The mood is a major shift considering that people here usually avoid discussing sensitive political matters in public, wary of attracting the attention of authorities with little tolerance for dissent.
But after the discontent of recent years, the military’s surprise takeover on Wednesday appeared to give a new impetus to free speech on the streets of Harare.
“If this comes to pass, we will regard this in the future as a ‘second Independence Day’, after that of April 18, 1980,” said Tineyi Chimwanda, who identified himself as a local businessman.
“This is how it feels.”
In power since 1980, Mugabe, 93, led Zimbabwe’s fight for independence in the 1970s.
However, he has frequently faced accusations of political repression and economic mismanagement, and many Zimbabweans – especially the urban population – blame him for a long litany of woes, including rampant unemployment, widespread poverty and acute cash shortage.
In the early hours of Wednesday, the Zimbabwean army, which has previously been used as a way to suppress the opposition, placed the president under “house arrest”.
A broadcast by military spokesman Sibusiso Moyo, announcing the army’s seizure of power, was repeatedly aired on the Zimbabwe Broadcasting Corporation’s sole TV channel – for years a mouthpiece of Mugabe and his close associates.
Moyo’s speech was cheered by a group of restaurant customers during lunch time in central Harare.
The military denies it is staging a coup, saying its move is meant only to deal with “criminals” within Mugabe’s circles.
The president and his family, the army said, were “safe and sound”.
The statement, however, is being seen as a careful attempt by the military to keep a lid on potential unrest and ensure a bloodless transition from Mugabe’s rule.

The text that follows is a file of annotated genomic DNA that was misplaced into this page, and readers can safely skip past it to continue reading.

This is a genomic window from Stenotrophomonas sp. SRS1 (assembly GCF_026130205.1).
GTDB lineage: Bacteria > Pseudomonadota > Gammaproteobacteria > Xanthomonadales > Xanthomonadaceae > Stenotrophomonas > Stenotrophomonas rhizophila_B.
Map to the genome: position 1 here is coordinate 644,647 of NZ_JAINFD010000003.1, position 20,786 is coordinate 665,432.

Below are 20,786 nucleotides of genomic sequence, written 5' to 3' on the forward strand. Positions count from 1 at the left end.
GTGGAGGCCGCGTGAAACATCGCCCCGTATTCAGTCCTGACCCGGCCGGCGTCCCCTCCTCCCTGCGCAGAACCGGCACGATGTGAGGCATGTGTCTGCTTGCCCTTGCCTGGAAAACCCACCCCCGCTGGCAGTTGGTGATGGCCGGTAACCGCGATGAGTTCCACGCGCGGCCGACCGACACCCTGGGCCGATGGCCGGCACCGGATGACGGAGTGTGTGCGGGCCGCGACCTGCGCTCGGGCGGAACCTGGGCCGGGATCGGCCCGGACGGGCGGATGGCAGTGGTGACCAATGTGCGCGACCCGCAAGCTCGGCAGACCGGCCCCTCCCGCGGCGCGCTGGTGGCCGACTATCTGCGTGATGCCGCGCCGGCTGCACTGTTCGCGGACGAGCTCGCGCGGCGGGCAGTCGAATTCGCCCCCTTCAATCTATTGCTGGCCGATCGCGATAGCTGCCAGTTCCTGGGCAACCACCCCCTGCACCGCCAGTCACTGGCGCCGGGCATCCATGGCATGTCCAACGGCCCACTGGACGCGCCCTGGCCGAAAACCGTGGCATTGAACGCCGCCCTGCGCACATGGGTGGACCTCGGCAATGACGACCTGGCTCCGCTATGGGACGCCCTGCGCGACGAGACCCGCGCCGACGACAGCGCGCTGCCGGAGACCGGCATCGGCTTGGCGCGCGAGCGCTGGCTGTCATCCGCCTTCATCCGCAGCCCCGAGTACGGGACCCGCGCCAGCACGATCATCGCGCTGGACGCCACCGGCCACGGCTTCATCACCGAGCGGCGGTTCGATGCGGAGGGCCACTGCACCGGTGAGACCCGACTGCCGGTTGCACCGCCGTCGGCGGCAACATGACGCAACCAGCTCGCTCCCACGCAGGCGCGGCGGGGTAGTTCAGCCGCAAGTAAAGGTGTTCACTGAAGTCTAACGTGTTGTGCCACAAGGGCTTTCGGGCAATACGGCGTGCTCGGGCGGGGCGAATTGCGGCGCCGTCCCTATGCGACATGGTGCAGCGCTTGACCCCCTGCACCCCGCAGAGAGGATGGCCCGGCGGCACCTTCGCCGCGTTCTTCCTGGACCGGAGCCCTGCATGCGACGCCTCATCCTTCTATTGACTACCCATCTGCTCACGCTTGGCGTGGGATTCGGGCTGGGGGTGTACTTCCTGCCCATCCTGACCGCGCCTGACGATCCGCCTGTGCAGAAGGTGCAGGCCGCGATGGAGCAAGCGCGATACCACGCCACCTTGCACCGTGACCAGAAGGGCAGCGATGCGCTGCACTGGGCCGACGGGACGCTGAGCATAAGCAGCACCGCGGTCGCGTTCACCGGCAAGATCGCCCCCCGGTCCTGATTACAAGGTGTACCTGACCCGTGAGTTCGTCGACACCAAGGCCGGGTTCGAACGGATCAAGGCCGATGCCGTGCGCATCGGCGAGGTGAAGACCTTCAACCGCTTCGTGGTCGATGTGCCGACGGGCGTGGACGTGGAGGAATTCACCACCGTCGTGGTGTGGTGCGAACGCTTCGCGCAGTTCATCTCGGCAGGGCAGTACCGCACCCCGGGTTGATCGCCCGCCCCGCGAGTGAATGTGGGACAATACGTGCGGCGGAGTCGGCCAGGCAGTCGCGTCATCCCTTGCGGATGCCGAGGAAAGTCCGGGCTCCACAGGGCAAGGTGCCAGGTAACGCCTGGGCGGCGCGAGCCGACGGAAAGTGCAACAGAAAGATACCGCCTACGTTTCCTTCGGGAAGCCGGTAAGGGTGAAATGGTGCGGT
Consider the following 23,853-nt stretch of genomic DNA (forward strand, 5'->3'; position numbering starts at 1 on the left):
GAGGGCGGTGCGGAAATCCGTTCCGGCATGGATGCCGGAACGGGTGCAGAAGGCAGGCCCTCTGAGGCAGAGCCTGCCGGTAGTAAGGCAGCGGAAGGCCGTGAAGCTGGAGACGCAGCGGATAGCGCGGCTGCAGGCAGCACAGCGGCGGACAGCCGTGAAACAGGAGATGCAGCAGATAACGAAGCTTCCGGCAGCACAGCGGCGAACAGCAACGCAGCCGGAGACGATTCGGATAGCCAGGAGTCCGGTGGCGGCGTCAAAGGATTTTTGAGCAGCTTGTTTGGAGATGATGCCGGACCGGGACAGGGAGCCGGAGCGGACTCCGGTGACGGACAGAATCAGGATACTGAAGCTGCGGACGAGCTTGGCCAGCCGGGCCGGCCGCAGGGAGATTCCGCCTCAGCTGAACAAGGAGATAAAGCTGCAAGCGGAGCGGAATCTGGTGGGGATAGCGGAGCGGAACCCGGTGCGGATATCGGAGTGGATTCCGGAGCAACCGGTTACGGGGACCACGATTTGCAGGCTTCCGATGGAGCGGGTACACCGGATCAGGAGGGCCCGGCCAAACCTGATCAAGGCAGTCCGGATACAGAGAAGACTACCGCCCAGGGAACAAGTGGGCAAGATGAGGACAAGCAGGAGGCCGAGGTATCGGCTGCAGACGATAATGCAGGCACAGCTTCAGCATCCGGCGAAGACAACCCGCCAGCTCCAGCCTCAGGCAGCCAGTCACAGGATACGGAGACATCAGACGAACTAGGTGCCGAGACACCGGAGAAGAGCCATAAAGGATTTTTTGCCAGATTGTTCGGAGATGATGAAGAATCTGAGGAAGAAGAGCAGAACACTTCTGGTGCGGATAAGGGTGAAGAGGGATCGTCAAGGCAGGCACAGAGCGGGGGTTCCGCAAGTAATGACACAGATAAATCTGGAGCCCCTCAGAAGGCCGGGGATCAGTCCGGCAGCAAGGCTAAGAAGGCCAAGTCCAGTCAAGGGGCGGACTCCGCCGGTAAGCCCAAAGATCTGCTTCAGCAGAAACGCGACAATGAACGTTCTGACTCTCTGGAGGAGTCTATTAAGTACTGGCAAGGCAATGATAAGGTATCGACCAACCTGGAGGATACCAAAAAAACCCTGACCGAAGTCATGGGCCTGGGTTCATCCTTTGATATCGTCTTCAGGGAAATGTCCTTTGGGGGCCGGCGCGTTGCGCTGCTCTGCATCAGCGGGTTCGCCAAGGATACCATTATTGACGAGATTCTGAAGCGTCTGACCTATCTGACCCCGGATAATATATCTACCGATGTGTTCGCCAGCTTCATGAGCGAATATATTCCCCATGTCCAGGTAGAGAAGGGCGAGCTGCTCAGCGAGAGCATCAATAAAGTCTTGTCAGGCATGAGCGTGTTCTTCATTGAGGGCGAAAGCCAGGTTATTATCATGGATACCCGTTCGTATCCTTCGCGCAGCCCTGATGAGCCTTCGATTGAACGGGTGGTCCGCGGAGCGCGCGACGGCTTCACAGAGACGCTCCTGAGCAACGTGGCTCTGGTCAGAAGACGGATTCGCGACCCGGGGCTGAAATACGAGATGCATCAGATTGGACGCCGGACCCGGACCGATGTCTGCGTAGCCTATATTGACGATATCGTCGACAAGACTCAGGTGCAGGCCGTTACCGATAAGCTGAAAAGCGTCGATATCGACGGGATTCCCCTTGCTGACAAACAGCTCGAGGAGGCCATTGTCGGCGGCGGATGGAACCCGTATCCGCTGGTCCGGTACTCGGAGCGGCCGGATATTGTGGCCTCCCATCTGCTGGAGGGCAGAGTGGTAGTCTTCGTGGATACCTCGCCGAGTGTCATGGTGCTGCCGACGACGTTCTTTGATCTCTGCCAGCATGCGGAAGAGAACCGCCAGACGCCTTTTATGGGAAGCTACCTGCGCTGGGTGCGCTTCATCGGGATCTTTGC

The few who reported for duty on Wednesday followed the proceedings via the state TV channel from their workplaces and from bars.
“As a junior intelligence officer, I can tell you most us are pleased by this development,” said a member of the Central Intelligence Organisation, Zimbabwe’s dreaded spy agency.
“Only the senior guys, our bosses, who benefit from the oppressive system, will not be happy with this.”
The army’s intervention is believed to have been prompted by the sacking of Emmerson Mnangagwa, a war veteran, as vice president.
His dismissal came after months of a power struggle within Mugabe’s ruling ZANU-PF party over the issue of a successor.
On Monday, army commander Constantine Chiwenga gave warning that the military would not “hesitate to step in” if what he called the purge of former independence war fighters at ZANU-PF continued.
Mnangagwa, an ally of Chiwenga, leads a party faction that is at loggerheads with another led by Mugabe’s wife, Grace, and some younger members of the party.
Speculation is that Mnagangwa, who fled from Zimbabwe after his sacking, will return home to lead a transitional government following Wednesday’s events.
As the day wore on, residents of Harare could be heard discussing the sudden turn of events with excitement and anticipation.
Few, though, were ready to view the developments as “the end of Mugabe”.
“End of Mugabe? No, hard to believe. Too good to be true,” said Daniel Mkwananzi, an accountant.
“I feel the old man will fulfil his ambition of dying in office.”